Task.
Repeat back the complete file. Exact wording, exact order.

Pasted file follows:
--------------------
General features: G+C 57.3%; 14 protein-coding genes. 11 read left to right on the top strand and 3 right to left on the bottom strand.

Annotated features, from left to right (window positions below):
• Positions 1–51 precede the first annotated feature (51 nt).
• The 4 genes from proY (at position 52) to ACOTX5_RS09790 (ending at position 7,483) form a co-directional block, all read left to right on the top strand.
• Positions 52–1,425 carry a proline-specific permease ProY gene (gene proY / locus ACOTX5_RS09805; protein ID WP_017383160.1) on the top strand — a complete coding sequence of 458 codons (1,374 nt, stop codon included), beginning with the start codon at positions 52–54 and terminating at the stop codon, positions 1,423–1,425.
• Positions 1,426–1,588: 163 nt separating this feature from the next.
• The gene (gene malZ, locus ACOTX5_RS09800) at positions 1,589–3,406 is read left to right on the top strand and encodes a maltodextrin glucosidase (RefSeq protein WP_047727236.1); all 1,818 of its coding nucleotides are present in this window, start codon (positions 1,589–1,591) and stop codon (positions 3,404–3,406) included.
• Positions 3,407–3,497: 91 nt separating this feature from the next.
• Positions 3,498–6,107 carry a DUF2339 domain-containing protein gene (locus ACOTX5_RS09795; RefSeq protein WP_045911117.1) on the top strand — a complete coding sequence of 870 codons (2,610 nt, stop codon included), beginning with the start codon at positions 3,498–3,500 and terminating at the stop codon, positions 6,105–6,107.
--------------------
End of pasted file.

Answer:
General features: G+C 57.3%; 14 protein-coding genes. 11 read left to right on the top strand and 3 right to left on the bottom strand.

Annotated features, from left to right (window positions below):
• Positions 1–51 precede the first annotated feature (51 nt).
• The 4 genes from proY (at position 52) to ACOTX5_RS09790 (ending at position 7,483) form a co-directional block, all read left to right on the top strand.
• Positions 52–1,425 carry a proline-specific permease ProY gene (gene proY / locus ACOTX5_RS09805; protein ID WP_017383160.1) on the top strand — a complete coding sequence of 458 codons (1,374 nt, stop codon included), beginning with the start codon at positions 52–54 and terminating at the stop codon, positions 1,423–1,425.
• Positions 1,426–1,588: 163 nt separating this feature from the next.
• The gene (gene malZ, locus ACOTX5_RS09800) at positions 1,589–3,406 is read left to right on the top strand and encodes a maltodextrin glucosidase (RefSeq protein WP_047727236.1); all 1,818 of its coding nucleotides are present in this window, start codon (positions 1,589–1,591) and stop codon (positions 3,404–3,406) included.
• Positions 3,407–3,497: 91 nt separating this feature from the next.
• Positions 3,498–6,107 carry a DUF2339 domain-containing protein gene (locus ACOTX5_RS09795; RefSeq protein WP_045911117.1) on the top strand — a complete coding sequence of 870 codons (2,610 nt, stop codon included), beginning with the start codon at positions 3,498–3,500 and terminating at the stop codon, positions 6,105–6,107.